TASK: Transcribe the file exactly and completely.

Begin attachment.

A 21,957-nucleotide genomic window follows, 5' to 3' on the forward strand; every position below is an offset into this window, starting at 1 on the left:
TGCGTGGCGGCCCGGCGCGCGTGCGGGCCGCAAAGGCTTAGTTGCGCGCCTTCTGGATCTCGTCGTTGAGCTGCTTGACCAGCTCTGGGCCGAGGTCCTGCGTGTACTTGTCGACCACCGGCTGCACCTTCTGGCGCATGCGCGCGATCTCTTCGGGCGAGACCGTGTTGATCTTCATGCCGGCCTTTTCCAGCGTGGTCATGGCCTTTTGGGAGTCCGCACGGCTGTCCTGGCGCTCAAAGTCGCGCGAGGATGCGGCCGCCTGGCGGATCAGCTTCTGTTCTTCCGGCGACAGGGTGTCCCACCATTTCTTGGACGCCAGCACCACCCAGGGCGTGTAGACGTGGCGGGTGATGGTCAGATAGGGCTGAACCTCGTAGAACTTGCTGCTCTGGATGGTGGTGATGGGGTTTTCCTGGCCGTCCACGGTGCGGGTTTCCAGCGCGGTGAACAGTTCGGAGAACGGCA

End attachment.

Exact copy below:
A 21,957-nucleotide genomic window follows, 5' to 3' on the forward strand; every position below is an offset into this window, starting at 1 on the left:
TGCGTGGCGGCCCGGCGCGCGTGCGGGCCGCAAAGGCTTAGTTGCGCGCCTTCTGGATCTCGTCGTTGAGCTGCTTGACCAGCTCTGGGCCGAGGTCCTGCGTGTACTTGTCGACCACCGGCTGCACCTTCTGGCGCATGCGCGCGATCTCTTCGGGCGAGACCGTGTTGATCTTCATGCCGGCCTTTTCCAGCGTGGTCATGGCCTTTTGGGAGTCCGCACGGCTGTCCTGGCGCTCAAAGTCGCGCGAGGATGCGGCCGCCTGGCGGATCAGCTTCTGTTCTTCCGGCGACAGGGTGTCCCACCATTTCTTGGACGCCAGCACCACCCAGGGCGTGTAGACGTGGCGGGTGATGGTCAGATAGGGCTGAACCTCGTAGAACTTGCTGCTCTGGATGGTGGTGATGGGGTTTTCCTGGCCGTCCACGGTGCGGGTTTCCAGCGCGGTGAACAGTTCGGAGAACGGCA